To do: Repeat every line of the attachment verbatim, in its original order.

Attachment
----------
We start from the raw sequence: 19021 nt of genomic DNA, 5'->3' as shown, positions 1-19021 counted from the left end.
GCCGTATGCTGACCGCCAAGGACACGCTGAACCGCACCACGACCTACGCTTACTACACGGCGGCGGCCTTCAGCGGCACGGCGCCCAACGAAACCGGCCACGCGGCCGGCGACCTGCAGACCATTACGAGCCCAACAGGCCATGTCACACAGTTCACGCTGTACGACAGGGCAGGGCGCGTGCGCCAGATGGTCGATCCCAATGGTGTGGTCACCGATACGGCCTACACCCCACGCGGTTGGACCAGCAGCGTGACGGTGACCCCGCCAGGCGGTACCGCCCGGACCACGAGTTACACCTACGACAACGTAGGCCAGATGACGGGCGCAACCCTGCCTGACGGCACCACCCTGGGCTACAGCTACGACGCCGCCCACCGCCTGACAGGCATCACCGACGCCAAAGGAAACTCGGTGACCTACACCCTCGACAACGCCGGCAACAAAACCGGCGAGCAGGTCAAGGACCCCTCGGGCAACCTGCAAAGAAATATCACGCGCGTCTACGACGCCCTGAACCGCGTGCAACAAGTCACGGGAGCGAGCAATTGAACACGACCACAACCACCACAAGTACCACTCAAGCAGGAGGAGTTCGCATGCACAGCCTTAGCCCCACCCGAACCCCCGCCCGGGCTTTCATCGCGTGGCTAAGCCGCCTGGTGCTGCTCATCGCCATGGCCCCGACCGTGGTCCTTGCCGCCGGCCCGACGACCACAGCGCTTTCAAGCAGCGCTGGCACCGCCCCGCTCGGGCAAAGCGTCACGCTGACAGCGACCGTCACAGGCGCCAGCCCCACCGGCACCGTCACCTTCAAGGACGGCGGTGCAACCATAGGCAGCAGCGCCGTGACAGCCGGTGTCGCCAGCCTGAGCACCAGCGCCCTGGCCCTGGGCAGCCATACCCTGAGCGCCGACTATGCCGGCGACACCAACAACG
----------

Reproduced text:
We start from the raw sequence: 19021 nt of genomic DNA, 5'->3' as shown, positions 1-19021 counted from the left end.
GCCGTATGCTGACCGCCAAGGACACGCTGAACCGCACCACGACCTACGCTTACTACACGGCGGCGGCCTTCAGCGGCACGGCGCCCAACGAAACCGGCCACGCGGCCGGCGACCTGCAGACCATTACGAGCCCAACAGGCCATGTCACACAGTTCACGCTGTACGACAGGGCAGGGCGCGTGCGCCAGATGGTCGATCCCAATGGTGTGGTCACCGATACGGCCTACACCCCACGCGGTTGGACCAGCAGCGTGACGGTGACCCCGCCAGGCGGTACCGCCCGGACCACGAGTTACACCTACGACAACGTAGGCCAGATGACGGGCGCAACCCTGCCTGACGGCACCACCCTGGGCTACAGCTACGACGCCGCCCACCGCCTGACAGGCATCACCGACGCCAAAGGAAACTCGGTGACCTACACCCTCGACAACGCCGGCAACAAAACCGGCGAGCAGGTCAAGGACCCCTCGGGCAACCTGCAAAGAAATATCACGCGCGTCTACGACGCCCTGAACCGCGTGCAACAAGTCACGGGAGCGAGCAATTGAACACGACCACAACCACCACAAGTACCACTCAAGCAGGAGGAGTTCGCATGCACAGCCTTAGCCCCACCCGAACCCCCGCCCGGGCTTTCATCGCGTGGCTAAGCCGCCTGGTGCTGCTCATCGCCATGGCCCCGACCGTGGTCCTTGCCGCCGGCCCGACGACCACAGCGCTTTCAAGCAGCGCTGGCACCGCCCCGCTCGGGCAAAGCGTCACGCTGACAGCGACCGTCACAGGCGCCAGCCCCACCGGCACCGTCACCTTCAAGGACGGCGGTGCAACCATAGGCAGCAGCGCCGTGACAGCCGGTGTCGCCAGCCTGAGCACCAGCGCCCTGGCCCTGGGCAGCCATACCCTGAGCGCCGACTATGCCGGCGACACCAACAACG